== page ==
The old buildings at the Pierce Point Ranch are kept up, and nicely painted white, which I hope is a nod to making them even more photogenic. (But, since the place is listed with the National Trust for Historic Preservation, the white’s probably historic. And photogenic – no reason it can’t be both, right?)
If you get yourself lined up just right you can see a little piece of the past reflected in the bunkhouse window.
Pierce Point Ranch
Point Reyes National Seashore
On the top of the last ridge before the ocean, in a small grove of eucalyptus trees, you can find the Historic Life-saving Station Cemetery.
It seemed odd to see “life-saving” and “cemetery” right there together that way, but then it made sense: the “life-saving service” was a very early version of the Coast Guard, and its members were in charge of water rescues. The four men buried here were members of the service, and all died during training accidents. You can read about it here – take the time, if you’ve got it, as it’s interesting.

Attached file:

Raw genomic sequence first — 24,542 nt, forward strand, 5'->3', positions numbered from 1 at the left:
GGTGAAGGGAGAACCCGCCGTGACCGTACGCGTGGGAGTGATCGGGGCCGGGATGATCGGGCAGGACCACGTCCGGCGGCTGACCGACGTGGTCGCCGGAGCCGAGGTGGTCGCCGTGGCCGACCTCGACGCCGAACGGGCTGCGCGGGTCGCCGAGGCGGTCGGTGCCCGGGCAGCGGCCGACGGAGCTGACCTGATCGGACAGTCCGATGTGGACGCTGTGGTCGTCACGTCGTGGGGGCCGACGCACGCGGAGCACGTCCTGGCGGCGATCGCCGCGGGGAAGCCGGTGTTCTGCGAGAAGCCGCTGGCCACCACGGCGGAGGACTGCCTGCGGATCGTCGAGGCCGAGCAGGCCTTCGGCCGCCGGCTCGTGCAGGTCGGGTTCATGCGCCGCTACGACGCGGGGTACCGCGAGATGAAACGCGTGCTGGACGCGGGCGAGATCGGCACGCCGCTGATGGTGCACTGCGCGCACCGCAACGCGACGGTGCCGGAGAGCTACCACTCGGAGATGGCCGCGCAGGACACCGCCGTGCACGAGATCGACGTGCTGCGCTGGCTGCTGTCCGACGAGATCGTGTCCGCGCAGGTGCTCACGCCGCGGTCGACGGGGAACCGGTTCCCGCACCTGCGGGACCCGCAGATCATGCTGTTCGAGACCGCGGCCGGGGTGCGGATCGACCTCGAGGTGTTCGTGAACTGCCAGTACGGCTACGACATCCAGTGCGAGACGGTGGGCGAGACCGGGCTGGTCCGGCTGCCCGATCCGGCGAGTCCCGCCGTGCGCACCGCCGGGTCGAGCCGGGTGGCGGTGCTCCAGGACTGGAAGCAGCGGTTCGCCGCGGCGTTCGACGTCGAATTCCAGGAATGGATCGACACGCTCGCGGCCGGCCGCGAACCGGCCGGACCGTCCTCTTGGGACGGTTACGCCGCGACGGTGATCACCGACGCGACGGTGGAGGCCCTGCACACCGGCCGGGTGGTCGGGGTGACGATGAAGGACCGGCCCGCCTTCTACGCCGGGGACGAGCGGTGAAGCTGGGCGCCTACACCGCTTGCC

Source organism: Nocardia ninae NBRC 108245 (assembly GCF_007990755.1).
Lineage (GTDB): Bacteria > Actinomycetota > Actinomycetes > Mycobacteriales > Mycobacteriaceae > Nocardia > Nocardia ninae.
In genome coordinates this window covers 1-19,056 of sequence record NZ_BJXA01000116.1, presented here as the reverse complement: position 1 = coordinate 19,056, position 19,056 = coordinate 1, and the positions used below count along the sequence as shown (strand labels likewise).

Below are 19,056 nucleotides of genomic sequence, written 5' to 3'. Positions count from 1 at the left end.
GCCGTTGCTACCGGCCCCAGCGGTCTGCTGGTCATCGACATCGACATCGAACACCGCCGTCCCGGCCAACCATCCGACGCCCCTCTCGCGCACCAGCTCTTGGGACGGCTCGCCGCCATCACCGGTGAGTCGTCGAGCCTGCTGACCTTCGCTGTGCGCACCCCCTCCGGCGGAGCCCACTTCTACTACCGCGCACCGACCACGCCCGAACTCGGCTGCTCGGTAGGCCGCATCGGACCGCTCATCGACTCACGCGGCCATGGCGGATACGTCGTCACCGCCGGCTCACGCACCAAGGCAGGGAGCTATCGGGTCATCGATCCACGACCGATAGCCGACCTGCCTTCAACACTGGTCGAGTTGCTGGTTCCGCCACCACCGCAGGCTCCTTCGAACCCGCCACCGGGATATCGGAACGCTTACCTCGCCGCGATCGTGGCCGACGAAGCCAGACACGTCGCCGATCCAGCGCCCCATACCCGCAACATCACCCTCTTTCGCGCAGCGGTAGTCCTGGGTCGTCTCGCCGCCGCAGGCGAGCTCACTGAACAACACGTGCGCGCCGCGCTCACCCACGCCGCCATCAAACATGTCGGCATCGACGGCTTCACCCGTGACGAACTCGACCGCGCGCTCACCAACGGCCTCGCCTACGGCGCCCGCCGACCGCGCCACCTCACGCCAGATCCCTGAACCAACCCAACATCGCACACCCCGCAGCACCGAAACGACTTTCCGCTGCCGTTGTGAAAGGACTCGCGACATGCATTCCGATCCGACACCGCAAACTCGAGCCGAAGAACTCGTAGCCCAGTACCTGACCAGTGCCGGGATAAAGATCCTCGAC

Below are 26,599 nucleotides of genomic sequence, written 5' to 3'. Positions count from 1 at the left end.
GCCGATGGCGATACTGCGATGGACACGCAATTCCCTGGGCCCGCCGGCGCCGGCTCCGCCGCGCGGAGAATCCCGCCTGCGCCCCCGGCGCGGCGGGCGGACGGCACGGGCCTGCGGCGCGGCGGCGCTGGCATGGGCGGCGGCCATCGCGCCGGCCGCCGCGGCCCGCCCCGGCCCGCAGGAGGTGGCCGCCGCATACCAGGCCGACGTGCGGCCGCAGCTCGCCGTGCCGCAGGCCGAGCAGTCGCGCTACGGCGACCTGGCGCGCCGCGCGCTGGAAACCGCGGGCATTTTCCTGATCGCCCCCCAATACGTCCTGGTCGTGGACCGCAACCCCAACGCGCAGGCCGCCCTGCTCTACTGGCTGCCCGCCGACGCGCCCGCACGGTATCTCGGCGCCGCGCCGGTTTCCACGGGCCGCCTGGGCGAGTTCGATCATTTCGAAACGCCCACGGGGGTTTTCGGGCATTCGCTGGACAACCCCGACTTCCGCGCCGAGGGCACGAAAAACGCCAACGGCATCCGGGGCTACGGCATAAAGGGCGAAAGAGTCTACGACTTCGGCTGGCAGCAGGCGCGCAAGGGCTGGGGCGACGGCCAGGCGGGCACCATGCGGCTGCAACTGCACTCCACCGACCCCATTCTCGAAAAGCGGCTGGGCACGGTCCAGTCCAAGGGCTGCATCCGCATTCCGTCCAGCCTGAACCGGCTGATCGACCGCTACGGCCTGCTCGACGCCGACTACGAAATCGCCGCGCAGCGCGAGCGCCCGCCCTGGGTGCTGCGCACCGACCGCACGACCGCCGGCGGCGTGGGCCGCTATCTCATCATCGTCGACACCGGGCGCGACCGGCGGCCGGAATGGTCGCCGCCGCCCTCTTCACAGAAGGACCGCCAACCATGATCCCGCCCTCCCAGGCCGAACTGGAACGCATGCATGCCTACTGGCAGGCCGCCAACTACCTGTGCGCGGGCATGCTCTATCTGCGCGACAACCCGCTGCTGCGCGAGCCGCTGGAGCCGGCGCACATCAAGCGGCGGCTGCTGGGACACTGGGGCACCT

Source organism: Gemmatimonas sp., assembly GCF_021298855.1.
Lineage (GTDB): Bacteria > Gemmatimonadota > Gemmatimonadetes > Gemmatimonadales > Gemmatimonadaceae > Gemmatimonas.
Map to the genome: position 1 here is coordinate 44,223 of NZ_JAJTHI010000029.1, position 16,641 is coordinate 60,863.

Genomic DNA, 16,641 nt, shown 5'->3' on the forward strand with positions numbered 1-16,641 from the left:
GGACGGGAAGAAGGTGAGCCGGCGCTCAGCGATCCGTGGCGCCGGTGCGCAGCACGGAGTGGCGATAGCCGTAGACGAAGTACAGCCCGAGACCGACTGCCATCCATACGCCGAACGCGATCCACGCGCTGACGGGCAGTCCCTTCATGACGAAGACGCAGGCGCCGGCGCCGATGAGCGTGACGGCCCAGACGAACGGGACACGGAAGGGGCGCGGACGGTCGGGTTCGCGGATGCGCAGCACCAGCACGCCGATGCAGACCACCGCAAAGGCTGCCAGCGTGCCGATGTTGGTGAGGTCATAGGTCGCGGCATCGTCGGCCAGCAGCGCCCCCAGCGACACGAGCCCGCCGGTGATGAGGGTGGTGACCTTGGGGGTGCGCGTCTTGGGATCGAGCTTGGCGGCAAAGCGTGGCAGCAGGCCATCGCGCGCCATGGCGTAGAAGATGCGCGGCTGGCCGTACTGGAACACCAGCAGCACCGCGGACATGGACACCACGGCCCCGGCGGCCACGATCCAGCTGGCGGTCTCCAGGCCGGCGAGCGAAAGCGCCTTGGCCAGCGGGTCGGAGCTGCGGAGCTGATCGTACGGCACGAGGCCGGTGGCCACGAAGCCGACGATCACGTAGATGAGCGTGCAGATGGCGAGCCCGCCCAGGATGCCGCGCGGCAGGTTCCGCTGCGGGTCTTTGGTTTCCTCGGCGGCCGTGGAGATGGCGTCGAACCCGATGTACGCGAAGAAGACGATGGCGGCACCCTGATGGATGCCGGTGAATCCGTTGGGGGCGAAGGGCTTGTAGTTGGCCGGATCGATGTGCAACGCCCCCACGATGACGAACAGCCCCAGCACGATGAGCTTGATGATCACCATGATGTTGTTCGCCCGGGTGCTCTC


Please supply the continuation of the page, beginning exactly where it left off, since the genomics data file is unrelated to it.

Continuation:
It was nice up here on the ridge. The trees smelled good, a field across the way was covered in yellow flowers, and the light played nicely across the white pickets around the graves.
Historic Life-saving Station Cemetery
Point Reyes National Seashore, California
It’s unusual to see cloudy skies out here. These kinds of clouds, anyway – low gray ones that hang around all day. In the summer, it’s not uncommon to have thunderclouds build up and quickly dissipate.
But how about the way the lighter shapes in the clouds echo the shape of the shrubbery by the stairs?